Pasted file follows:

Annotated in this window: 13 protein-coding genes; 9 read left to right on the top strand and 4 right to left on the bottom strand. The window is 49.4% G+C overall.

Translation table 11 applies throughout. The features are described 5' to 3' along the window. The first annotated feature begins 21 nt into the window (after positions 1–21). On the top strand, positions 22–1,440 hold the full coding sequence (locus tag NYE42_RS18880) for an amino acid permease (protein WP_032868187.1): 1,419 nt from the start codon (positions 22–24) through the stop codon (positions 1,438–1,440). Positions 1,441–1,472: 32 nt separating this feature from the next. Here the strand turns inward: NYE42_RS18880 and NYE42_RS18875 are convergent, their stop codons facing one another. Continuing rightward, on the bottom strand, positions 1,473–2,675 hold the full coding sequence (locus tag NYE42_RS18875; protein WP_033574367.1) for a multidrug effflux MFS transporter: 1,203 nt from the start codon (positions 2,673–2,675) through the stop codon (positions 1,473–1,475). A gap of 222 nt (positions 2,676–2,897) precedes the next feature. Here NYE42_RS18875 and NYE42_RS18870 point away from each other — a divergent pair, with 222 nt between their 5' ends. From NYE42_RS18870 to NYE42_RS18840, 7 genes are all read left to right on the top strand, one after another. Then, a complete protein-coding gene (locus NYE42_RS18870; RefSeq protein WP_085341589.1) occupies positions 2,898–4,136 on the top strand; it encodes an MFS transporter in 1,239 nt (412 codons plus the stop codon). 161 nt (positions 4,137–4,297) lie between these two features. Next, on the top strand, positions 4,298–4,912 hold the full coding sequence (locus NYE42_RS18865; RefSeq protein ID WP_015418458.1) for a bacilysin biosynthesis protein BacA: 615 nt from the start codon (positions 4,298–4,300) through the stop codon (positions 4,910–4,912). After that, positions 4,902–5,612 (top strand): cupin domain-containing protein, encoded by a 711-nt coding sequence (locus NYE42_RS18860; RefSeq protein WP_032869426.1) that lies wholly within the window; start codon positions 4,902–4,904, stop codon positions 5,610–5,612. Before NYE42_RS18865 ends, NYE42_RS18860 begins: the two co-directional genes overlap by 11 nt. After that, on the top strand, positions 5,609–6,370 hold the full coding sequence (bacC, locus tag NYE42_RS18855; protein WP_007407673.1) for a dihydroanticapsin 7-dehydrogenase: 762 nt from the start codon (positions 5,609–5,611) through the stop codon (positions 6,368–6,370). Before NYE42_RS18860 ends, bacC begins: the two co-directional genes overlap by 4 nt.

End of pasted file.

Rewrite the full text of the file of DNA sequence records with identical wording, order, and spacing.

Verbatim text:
Annotated in this window: 13 protein-coding genes; 9 read left to right on the top strand and 4 right to left on the bottom strand. The window is 49.4% G+C overall.

Translation table 11 applies throughout. The features are described 5' to 3' along the window. The first annotated feature begins 21 nt into the window (after positions 1–21). On the top strand, positions 22–1,440 hold the full coding sequence (locus tag NYE42_RS18880) for an amino acid permease (protein WP_032868187.1): 1,419 nt from the start codon (positions 22–24) through the stop codon (positions 1,438–1,440). Positions 1,441–1,472: 32 nt separating this feature from the next. Here the strand turns inward: NYE42_RS18880 and NYE42_RS18875 are convergent, their stop codons facing one another. Continuing rightward, on the bottom strand, positions 1,473–2,675 hold the full coding sequence (locus tag NYE42_RS18875; protein WP_033574367.1) for a multidrug effflux MFS transporter: 1,203 nt from the start codon (positions 2,673–2,675) through the stop codon (positions 1,473–1,475). A gap of 222 nt (positions 2,676–2,897) precedes the next feature. Here NYE42_RS18875 and NYE42_RS18870 point away from each other — a divergent pair, with 222 nt between their 5' ends. From NYE42_RS18870 to NYE42_RS18840, 7 genes are all read left to right on the top strand, one after another. Then, a complete protein-coding gene (locus NYE42_RS18870; RefSeq protein WP_085341589.1) occupies positions 2,898–4,136 on the top strand; it encodes an MFS transporter in 1,239 nt (412 codons plus the stop codon). 161 nt (positions 4,137–4,297) lie between these two features. Next, on the top strand, positions 4,298–4,912 hold the full coding sequence (locus NYE42_RS18865; RefSeq protein ID WP_015418458.1) for a bacilysin biosynthesis protein BacA: 615 nt from the start codon (positions 4,298–4,300) through the stop codon (positions 4,910–4,912). After that, positions 4,902–5,612 (top strand): cupin domain-containing protein, encoded by a 711-nt coding sequence (locus NYE42_RS18860; RefSeq protein WP_032869426.1) that lies wholly within the window; start codon positions 4,902–4,904, stop codon positions 5,610–5,612. Before NYE42_RS18865 ends, NYE42_RS18860 begins: the two co-directional genes overlap by 11 nt. After that, on the top strand, positions 5,609–6,370 hold the full coding sequence (bacC, locus tag NYE42_RS18855; protein WP_007407673.1) for a dihydroanticapsin 7-dehydrogenase: 762 nt from the start codon (positions 5,609–5,611) through the stop codon (positions 6,368–6,370). Before NYE42_RS18860 ends, bacC begins: the two co-directional genes overlap by 4 nt.